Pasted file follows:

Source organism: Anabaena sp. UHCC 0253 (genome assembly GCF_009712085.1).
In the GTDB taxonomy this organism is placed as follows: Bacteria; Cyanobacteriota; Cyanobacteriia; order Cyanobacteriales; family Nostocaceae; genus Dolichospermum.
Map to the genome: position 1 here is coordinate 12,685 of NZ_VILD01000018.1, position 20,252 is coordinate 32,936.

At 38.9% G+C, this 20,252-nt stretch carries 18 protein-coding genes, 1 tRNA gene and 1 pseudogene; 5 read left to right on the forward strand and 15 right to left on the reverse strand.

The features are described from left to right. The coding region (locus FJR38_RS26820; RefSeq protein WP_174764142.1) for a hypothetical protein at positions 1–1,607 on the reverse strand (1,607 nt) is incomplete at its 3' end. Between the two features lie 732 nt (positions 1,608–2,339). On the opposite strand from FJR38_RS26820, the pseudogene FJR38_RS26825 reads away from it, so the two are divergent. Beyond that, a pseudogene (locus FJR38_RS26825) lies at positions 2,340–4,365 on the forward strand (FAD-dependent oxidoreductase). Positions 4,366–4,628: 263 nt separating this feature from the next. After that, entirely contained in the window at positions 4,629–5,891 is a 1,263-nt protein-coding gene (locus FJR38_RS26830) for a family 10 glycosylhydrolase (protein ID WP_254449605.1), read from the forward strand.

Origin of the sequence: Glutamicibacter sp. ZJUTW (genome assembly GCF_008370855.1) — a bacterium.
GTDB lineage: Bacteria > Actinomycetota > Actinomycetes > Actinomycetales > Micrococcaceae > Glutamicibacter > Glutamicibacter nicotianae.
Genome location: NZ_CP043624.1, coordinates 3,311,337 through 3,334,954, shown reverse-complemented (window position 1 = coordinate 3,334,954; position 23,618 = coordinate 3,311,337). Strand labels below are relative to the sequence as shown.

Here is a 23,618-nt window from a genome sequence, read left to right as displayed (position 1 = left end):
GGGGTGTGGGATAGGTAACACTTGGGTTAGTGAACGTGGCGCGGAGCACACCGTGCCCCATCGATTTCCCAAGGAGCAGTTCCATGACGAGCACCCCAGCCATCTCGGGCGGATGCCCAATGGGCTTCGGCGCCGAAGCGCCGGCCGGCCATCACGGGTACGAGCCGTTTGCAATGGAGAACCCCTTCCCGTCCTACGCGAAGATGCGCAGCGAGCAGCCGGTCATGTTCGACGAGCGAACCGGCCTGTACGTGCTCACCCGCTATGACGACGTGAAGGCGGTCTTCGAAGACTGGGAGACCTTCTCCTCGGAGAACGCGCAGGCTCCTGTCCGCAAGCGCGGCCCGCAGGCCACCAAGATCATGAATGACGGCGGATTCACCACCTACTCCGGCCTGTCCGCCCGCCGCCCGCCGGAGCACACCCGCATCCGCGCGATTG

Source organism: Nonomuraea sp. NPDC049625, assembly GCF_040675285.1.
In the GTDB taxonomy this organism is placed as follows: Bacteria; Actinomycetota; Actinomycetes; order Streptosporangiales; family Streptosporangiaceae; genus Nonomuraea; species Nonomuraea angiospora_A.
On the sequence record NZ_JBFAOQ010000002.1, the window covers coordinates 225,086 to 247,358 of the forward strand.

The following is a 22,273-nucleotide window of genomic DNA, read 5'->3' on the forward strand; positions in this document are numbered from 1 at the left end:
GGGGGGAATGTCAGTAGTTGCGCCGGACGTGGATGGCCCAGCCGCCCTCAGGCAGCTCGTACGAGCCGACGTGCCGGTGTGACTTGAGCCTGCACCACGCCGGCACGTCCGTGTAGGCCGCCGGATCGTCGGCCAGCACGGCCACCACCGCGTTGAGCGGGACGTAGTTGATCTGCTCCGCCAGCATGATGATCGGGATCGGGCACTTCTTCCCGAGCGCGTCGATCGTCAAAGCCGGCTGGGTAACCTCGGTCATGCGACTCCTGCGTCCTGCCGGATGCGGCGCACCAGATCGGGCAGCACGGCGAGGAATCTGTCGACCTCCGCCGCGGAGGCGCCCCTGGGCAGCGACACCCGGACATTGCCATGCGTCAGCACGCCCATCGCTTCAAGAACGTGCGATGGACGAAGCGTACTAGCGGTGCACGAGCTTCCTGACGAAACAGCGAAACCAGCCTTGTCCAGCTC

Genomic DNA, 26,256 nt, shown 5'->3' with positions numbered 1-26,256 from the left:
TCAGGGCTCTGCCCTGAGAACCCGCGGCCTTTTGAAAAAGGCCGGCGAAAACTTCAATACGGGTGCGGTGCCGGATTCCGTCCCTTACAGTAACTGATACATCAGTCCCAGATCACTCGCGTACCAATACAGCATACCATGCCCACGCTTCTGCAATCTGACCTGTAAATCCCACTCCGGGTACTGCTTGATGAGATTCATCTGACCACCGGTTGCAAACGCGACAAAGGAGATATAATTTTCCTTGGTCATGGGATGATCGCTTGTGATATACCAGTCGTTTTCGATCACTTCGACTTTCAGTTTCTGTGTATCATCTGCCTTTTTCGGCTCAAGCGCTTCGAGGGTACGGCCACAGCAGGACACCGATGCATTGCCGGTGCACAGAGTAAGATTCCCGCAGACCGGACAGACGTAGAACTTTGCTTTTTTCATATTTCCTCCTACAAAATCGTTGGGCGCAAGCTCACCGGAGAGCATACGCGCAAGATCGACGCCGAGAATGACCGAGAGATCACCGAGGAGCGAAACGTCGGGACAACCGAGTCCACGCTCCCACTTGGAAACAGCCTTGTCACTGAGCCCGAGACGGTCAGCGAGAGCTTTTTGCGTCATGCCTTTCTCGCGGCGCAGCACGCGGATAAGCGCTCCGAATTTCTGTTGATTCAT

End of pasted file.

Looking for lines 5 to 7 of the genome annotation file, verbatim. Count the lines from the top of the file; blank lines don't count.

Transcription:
The features are described from left to right. The coding region (locus FJR38_RS26820; RefSeq protein WP_174764142.1) for a hypothetical protein at positions 1–1,607 on the reverse strand (1,607 nt) is incomplete at its 3' end. Between the two features lie 732 nt (positions 1,608–2,339). On the opposite strand from FJR38_RS26820, the pseudogene FJR38_RS26825 reads away from it, so the two are divergent. Beyond that, a pseudogene (locus FJR38_RS26825) lies at positions 2,340–4,365 on the forward strand (FAD-dependent oxidoreductase). Positions 4,366–4,628: 263 nt separating this feature from the next. After that, entirely contained in the window at positions 4,629–5,891 is a 1,263-nt protein-coding gene (locus FJR38_RS26830) for a family 10 glycosylhydrolase (protein ID WP_254449605.1), read from the forward strand.

Origin of the sequence: Glutamicibacter sp. ZJUTW (genome assembly GCF_008370855.1) — a bacterium.
GTDB lineage: Bacteria > Actinomycetota > Actinomycetes > Actinomycetales > Micrococcaceae > Glutamicibacter > Glutamicibacter nicotianae.